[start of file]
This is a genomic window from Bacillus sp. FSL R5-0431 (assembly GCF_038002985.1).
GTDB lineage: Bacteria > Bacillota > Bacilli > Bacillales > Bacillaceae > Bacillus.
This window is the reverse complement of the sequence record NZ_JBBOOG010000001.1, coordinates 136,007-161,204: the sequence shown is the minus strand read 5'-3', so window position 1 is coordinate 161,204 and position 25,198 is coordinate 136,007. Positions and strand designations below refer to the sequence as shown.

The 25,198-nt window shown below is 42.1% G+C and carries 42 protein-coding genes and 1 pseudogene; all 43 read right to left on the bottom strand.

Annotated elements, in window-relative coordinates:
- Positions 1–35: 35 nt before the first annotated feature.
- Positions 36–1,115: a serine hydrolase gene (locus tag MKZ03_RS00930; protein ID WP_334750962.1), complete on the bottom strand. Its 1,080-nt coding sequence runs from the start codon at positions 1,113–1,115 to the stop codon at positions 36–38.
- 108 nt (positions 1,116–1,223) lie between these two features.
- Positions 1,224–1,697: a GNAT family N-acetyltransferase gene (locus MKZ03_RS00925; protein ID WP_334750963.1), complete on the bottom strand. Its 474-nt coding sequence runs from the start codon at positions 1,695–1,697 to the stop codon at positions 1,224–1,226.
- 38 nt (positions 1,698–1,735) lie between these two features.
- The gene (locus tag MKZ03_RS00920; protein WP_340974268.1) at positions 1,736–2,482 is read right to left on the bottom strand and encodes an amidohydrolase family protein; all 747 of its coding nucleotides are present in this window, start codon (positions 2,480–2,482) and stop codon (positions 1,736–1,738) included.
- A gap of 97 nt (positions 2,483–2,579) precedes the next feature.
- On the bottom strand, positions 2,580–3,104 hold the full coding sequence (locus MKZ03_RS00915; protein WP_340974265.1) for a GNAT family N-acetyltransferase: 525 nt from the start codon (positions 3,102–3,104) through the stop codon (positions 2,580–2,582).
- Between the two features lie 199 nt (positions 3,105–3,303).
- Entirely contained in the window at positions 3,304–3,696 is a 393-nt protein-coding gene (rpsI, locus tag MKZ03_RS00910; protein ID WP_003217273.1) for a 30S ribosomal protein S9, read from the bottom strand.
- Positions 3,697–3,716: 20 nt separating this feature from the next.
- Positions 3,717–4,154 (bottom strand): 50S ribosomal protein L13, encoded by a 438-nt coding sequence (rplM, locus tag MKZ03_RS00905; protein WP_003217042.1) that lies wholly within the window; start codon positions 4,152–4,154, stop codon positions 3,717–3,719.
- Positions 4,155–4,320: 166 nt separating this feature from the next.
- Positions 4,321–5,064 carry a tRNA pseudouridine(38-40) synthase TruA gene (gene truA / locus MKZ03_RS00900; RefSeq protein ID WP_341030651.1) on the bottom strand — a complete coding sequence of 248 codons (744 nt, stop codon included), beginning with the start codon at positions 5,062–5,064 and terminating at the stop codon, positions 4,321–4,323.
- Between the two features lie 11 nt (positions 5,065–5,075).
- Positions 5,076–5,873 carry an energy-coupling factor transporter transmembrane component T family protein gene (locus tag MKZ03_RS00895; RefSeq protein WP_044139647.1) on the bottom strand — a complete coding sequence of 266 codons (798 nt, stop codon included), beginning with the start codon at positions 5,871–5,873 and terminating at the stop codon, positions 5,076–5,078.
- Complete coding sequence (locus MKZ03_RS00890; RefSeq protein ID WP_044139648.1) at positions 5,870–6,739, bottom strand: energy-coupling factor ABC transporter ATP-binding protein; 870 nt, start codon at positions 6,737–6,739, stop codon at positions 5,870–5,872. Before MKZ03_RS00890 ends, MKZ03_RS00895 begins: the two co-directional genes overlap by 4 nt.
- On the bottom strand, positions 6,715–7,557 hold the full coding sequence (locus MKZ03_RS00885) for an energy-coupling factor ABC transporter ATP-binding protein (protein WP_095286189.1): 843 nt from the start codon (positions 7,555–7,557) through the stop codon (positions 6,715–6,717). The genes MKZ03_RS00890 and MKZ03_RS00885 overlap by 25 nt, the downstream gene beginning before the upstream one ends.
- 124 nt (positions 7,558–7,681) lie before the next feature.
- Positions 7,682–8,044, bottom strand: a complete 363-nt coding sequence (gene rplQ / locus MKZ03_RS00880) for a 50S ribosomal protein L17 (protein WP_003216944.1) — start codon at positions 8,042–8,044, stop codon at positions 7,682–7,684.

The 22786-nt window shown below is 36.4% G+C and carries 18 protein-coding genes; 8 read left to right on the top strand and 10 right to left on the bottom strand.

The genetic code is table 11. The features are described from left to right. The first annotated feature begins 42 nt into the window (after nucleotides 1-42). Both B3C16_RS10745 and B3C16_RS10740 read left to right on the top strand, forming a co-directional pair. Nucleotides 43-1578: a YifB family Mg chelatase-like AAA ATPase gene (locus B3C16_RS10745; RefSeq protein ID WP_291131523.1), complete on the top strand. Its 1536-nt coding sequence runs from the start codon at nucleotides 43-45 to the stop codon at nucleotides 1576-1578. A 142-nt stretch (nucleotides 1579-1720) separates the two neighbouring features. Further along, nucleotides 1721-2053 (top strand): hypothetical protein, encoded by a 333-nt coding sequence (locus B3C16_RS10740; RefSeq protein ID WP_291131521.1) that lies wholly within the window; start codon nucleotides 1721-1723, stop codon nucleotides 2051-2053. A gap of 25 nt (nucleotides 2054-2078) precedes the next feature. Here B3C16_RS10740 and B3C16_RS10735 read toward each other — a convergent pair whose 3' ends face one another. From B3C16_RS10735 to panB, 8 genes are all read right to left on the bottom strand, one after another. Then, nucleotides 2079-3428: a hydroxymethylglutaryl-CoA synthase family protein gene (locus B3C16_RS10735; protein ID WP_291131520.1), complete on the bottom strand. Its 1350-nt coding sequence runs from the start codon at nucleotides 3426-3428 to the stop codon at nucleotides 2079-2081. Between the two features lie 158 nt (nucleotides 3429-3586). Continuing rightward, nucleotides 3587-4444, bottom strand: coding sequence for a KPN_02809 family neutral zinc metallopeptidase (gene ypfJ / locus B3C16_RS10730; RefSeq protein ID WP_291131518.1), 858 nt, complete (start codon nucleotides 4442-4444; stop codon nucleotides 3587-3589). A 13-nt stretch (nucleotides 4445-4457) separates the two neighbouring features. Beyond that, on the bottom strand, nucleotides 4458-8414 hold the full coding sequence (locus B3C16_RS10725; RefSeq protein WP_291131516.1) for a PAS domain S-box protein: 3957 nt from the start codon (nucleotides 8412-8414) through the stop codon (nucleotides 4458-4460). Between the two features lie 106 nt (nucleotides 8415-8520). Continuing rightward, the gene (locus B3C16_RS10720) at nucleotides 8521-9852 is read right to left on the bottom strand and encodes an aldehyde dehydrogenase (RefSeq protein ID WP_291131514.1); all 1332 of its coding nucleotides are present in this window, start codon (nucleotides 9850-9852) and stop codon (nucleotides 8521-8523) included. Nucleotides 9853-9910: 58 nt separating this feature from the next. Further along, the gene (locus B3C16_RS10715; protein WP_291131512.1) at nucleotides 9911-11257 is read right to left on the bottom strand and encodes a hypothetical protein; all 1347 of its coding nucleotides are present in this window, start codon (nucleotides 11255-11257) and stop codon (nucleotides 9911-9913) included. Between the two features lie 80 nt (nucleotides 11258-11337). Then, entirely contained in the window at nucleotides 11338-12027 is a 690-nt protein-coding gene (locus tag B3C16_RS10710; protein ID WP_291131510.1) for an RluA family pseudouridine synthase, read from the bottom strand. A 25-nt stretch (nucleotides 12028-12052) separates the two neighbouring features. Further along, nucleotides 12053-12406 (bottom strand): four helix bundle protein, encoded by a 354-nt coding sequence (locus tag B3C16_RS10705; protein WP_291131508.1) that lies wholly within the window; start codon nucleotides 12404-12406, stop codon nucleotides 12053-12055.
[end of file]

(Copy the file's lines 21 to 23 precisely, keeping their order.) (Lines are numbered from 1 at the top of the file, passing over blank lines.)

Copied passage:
- Positions 5,076–5,873 carry an energy-coupling factor transporter transmembrane component T family protein gene (locus tag MKZ03_RS00895; RefSeq protein WP_044139647.1) on the bottom strand — a complete coding sequence of 266 codons (798 nt, stop codon included), beginning with the start codon at positions 5,871–5,873 and terminating at the stop codon, positions 5,076–5,078.
- Complete coding sequence (locus MKZ03_RS00890; RefSeq protein ID WP_044139648.1) at positions 5,870–6,739, bottom strand: energy-coupling factor ABC transporter ATP-binding protein; 870 nt, start codon at positions 6,737–6,739, stop codon at positions 5,870–5,872. Before MKZ03_RS00890 ends, MKZ03_RS00895 begins: the two co-directional genes overlap by 4 nt.
- On the bottom strand, positions 6,715–7,557 hold the full coding sequence (locus MKZ03_RS00885) for an energy-coupling factor ABC transporter ATP-binding protein (protein WP_095286189.1): 843 nt from the start codon (positions 7,555–7,557) through the stop codon (positions 6,715–6,717). The genes MKZ03_RS00890 and MKZ03_RS00885 overlap by 25 nt, the downstream gene beginning before the upstream one ends.